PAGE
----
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November 17, 1994
Signal Mountain Room
University Center

ELECTED MEMBERS PRESENT: Valarie Adams, Jim Avery, Martha Butterfield, Ken Carson, Prem Chopra, Betsy Cook, Neal Coulter, Lloyd Davis, Robert Duffy, Aniekan Ebiefung, Fritz Efaw, Howard Finch, Phil Giffin, Nick Honerkamp, Larry Ingle, Doug Kingdon, Renée Lorraine, David Levine, Jim Macomber, Jim McDonell, Katherine Rehyansky, Mike Russell, Greg Sedrick, Maria Smith, Jim Stroud, John Tinkler, Jeannette Vallier, David Wiley, Sally Young

ELECTED MEMBERS ABSENT: Tom Bibler, Ahmed Eltom, John Garrett, John Lynch, Anna Panorska, Loretta Prater, Margaret Trimpey, Ling-Jun Wang

EX-OFFICIO MEMBERS PRESENT: Jane Harbaugh, Charles Renneisen, Grayson Walker

AMONG THE GUESTS PRESENT: Richard Brown, Larry Ettkin, Linda Fletcher, Ray Hall, Steve White

Call to Order

The meeting was called to order at 3:17 p.m. by Vice President Greg Sedrick.

Approval of Minutes

In the minutes of October 20, on page 2, Professor Honerkamp actually said that he would like to see Music 311 cross-listed as an anthropology course, not Music 111 as stated.

Professor David Wiley moved and Professor Mike Russell seconded the motion to approve the minutes of November 3, 1994. The motion passed unanimously.

Report of the Curriculum Committee

Professor Ken Venters presented several items for the Council’s approval. Professor David Wiley moved and Professor Nick Honerkamp seconded the motion to accept the Curriculum Committee’s report.

Professor Larry Ingle had a comment about Biology 340. He questioned the use of audiotapes of frog calls. He thought that perhaps the instructor should perform these calls himself and possibly make snake hisses as well.

Professor Renée Lorraine asked if there would be writing in Biology 340.

Professor Charles Nelson said he assumes there will be essay questions on examinations in that course.

Professor Stroud asked where the description of Music 309/327 was.

Professor Venters said that Council had looked at the description previously, but had not voted on it at that time because it lacked the required signatures.

The motion passed 26-0-0.

Professor Stroud wanted clarification that the vote to approve Music 309/327 was a vote to approve 2 hours credit for the Bachelor of Music with a performance concentration.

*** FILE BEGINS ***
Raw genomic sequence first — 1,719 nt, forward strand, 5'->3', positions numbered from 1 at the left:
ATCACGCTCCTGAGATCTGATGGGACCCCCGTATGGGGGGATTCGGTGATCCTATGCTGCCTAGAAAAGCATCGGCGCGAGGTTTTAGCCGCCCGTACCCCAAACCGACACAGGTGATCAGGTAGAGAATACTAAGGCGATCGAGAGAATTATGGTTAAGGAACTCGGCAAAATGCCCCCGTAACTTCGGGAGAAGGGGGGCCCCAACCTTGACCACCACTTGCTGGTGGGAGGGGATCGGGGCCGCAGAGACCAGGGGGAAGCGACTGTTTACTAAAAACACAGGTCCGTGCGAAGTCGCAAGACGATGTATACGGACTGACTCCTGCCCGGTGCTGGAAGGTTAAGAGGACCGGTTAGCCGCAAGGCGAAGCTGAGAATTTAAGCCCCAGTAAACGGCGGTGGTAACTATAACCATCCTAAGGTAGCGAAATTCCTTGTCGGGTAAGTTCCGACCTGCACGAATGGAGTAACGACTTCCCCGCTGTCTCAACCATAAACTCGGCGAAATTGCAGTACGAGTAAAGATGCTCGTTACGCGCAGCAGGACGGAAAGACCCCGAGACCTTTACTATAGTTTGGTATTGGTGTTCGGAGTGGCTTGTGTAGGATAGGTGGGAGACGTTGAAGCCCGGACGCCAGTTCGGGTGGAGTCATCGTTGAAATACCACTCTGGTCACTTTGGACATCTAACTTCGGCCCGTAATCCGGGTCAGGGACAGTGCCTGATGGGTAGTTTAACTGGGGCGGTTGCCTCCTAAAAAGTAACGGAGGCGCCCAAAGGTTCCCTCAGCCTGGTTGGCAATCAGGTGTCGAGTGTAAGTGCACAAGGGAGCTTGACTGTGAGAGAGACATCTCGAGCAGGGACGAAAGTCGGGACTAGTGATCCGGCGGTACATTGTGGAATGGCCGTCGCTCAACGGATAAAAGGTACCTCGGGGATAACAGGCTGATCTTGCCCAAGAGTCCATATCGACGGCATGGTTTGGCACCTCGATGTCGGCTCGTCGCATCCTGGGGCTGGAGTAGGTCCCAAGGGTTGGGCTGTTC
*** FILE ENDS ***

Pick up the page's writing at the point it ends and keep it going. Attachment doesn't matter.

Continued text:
Professor Venters said yes; that’s what had been proposed earlier, and that’s what we approved today.

Report on NCAA Athletic Certification

Dean Rocky Renneisen reported that UTC is undergoing NCAA certification as a Division 1 school. It is a two-year process which involves visits from NCAA committees in February, writing a report, and being visited by a review committee. Five committees have been appointed: Fiscal Integrity (Bill Miller, chair); Rules and Compliance (Paul Watson, chair); Equity (Barbara Wofford, chair); Academic Integrity (Chic Day, chair); and Steering (Rocky Renneisen, chair). Susan Cardwell will collect all the information and prepare the report. Going through this review should have the effect of improving our operations.

Report on Safety and Delineation of Campus

Mr. Richard Brown said he had been asked to speak to Faculty Council by the Executive Committee, who had concerns about faculty safety in the classroom. He urges faculty members to try to defuse potentially violent situations as soon as they are aware of them, because things usually get progressively worse. He said faculty members should first try to calm the situation, but if they feel threatened, they should call Campus Police or have a student call. Even if you wait until the student has left, call the police, because then matters are referred to Student Affairs.

The faculty does have rights; no one should be threatened with physical violence or weapons. In fact, if a serious threat or use of a weapon is involved, Security will accompany the faculty member to the District Attorney’s office to get a criminal warrant. If a weapon is displayed, call Security immediately; Security can arrest the student immediately.

Professor David Wiley noted that he has been teaching for 40 years and has not heard a speech like this before. He is concerned about the channels Mr. Brown suggested and believes that disruptive behavior should go to Student Affairs first.

Mr. Brown agreed. Only physical threats should go beyond.

Professor Wiley wondered if there was reason for this discussion now.

Professor Martha Butterfield said that faculty have called her and Tom Bibler about classroom incidents. The most recent incident, reported in the Echo Campus Crime Log, concerned a student who threatened a teacher.